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All,

I had a rhododendron in this space which, unfortunately, contracted root rot over the summer and passed into plant heaven. Subsequently I want to plant something in here that will grow to a decent size (3-4m high) and provide a degree of privacy from the other houses across the way (photo, below).

Any thoughts as to what I could put in here? Aspect wise it's SW facing, so in the summer it gets the sun from around 11am through to 8pm, and in the winter from around 1pm to 5pm.
It's a decent spot in the garden actually, and I want to make sure I get this right.  I think this spot was, ultimately, too hot for the rhododendron.

Your advice, as ever, greatly received.




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  • FairygirlFairygirl west central ScotlandPosts: 46,171
    Hi Daniel - do you know why the rhodie contracted that? Is there an issue with the soil in that part of the garden?
    If not, I'm going to suggest something other than a shrub or tree - although Amelanchier lamarckii would do the job there.
    It looks like you have a symmetrical look there - I'm assuming the bit to the left of the bench matches the area on the right? How about putting up a simple pergola with climbers? You'd only need a couple, and it would complement the seat nicely - framing it.
    Scented - like roses, or colourful like clematis - they'd be ideal there. Even if they aren't evergreen, you'd eventually have a framework of branches over the structure to give a bit of privacy even when plants are dormant.  :)
    It's a place where beautiful isn't enough of a word....


  • Paul B3Paul B3 Posts: 2,964
    I'm not passing judgement here , but you don't appear to have much for autumn colour .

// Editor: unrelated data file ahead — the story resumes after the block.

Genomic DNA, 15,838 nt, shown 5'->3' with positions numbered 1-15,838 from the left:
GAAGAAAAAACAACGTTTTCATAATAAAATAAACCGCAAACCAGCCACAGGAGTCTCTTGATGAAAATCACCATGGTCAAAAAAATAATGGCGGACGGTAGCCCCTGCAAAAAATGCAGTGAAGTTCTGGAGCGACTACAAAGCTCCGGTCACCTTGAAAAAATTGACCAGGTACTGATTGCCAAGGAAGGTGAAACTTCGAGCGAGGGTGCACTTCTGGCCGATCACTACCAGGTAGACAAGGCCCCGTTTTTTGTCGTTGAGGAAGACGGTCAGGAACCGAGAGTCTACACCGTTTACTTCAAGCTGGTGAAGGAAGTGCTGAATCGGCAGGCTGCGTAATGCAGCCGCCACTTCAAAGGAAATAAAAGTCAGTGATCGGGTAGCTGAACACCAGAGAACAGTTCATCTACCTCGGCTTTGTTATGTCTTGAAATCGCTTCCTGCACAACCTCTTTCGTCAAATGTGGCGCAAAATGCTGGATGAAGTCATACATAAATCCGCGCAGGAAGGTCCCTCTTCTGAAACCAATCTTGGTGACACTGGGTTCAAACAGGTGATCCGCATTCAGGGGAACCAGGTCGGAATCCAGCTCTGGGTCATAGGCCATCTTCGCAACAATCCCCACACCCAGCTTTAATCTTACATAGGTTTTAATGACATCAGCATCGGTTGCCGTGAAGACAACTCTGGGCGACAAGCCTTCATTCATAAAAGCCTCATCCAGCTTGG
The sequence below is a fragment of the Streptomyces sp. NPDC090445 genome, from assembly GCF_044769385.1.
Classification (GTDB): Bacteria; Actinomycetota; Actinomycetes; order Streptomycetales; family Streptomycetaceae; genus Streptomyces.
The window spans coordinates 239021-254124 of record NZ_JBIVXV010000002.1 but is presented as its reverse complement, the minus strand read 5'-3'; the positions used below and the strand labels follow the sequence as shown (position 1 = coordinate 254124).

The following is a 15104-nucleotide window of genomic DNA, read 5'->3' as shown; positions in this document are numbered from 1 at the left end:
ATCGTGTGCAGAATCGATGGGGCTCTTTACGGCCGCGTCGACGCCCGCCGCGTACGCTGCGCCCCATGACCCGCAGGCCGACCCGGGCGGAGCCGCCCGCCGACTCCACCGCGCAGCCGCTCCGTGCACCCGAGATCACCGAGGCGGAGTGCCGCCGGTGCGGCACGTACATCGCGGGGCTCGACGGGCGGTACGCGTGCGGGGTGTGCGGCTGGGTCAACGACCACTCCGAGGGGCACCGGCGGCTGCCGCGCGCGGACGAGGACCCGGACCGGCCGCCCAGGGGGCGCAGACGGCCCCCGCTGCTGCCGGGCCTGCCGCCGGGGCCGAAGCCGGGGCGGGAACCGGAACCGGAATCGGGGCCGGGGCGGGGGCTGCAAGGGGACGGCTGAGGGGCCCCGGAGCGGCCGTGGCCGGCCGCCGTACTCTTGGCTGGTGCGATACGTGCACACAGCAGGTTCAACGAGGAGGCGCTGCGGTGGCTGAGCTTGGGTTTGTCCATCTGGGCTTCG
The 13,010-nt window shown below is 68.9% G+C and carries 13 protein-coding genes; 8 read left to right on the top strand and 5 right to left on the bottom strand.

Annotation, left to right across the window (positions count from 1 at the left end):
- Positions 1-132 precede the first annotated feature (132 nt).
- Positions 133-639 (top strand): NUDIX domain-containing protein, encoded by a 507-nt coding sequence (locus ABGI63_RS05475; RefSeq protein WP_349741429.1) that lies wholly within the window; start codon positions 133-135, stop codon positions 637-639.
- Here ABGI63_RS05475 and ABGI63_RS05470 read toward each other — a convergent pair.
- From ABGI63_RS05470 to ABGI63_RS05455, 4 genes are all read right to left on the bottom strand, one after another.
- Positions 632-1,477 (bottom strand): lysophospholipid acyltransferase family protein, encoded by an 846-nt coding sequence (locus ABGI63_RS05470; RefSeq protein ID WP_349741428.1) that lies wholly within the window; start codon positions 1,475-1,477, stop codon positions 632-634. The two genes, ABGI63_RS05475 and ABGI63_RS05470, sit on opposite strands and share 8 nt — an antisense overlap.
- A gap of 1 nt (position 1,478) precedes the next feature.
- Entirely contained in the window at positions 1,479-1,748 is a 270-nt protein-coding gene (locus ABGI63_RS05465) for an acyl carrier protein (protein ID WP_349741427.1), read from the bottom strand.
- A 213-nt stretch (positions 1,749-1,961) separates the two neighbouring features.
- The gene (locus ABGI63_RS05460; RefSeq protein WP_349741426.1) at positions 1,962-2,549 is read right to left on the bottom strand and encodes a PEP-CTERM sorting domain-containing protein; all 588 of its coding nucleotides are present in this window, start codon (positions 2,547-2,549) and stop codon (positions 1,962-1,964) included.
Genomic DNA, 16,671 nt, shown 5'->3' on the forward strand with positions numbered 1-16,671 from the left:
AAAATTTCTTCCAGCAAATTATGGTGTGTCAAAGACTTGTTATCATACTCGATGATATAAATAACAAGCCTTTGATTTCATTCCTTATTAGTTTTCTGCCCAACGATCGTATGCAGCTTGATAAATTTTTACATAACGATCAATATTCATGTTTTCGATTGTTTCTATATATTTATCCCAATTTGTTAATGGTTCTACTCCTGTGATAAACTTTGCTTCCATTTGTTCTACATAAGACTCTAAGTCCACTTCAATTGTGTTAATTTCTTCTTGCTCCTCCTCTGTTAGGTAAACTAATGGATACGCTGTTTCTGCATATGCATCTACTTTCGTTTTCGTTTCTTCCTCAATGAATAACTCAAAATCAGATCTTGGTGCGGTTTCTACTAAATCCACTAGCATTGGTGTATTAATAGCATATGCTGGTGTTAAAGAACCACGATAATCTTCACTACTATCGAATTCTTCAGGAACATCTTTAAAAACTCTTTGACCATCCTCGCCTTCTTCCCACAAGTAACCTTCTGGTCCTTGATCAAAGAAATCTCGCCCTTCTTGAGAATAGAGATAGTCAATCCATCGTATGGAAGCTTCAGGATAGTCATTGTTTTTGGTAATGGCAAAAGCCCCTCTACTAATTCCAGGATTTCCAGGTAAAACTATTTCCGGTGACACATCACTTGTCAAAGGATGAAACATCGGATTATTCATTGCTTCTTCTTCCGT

How about Pillar Apple ? (Malus tschonoskii) , an upright tree with good colouration .
    Shrub wise , what about Aronia arbutifolia or Euonymus alatus ?

    Not sure of your soil type , but I've had sucess with these in a slightly acidic/neutral loam .
  • Paul B3Paul B3 Posts: 2,964
    Damn ........two 'c' s in success :*
  • Lizzie27Lizzie27 SomersetPosts: 9,251
    I would second the amelanchier for that spot or the pergola also suggested.
  • Both,

    Thanks for your comments, and the idea of the pergola is an excellent one.
    I think the death of the rhododendron was my own fault - I didn't prepare the roots properly when I took it out of its pot, and the hot weather must have finished it off. I checked for vine weevil grubs (which are a menace around here) but there were none.

    I have checked the amelanchier, but it states on the RHS website that it can grow 8m high! I was looking for something that, at most, will grow to half of that. Some of the other recommendations are excellent though, and I'll certainly get some autumn colour planted before the winter sets in.

    Thanks again,
    Daniel




  • How about something scented, next to the bench? A Rose even?
  • Sarcococca, evergreen with a gorgeous scent from white flowers in winter!
    choysia Aztec Pearl evergreen & white flowers in spring summer would brighten up the spot?
    or if it was my garden I’d put in a climber to cover the wall and soften all the expanse of brick.
  • FairygirlFairygirl west central ScotlandPosts: 46,171
    Daniel - don't be put off by what the RHS says re Amelanchier. They're easy to keep to a height that suits, and they're technically shrubs, so you can prune to have them as multi stemmed specimens  :)
    I also meant to say to you - is that a row of laurels behind the bench? You might want to rethink those. They definitely grow huge once they get established, and you'll be constantly pruning them back to stop them totally enveloping the bench!
    It's a place where beautiful isn't enough of a word....


  • Thanks for all the further tips, they're much appreciated! I do like the look of the Aztec Pearl...

    Fairygirl - They are indeed laurels, and I know they can get a little bit feisty once established, but in truth I have a very small garden, so keeping on top of everything is actually pretty easy.  It gives me something to do!!
  • FairygirlFairygirl west central ScotlandPosts: 46,171


    Fairygirl - They are indeed laurels, and I know they can get a little bit feisty once established, but in truth I have a very small garden, so keeping on top of everything is actually pretty easy.  It gives me something to do!!
    As long as it keeps you off the streets Daniel  :D
    It's a place where beautiful isn't enough of a word....


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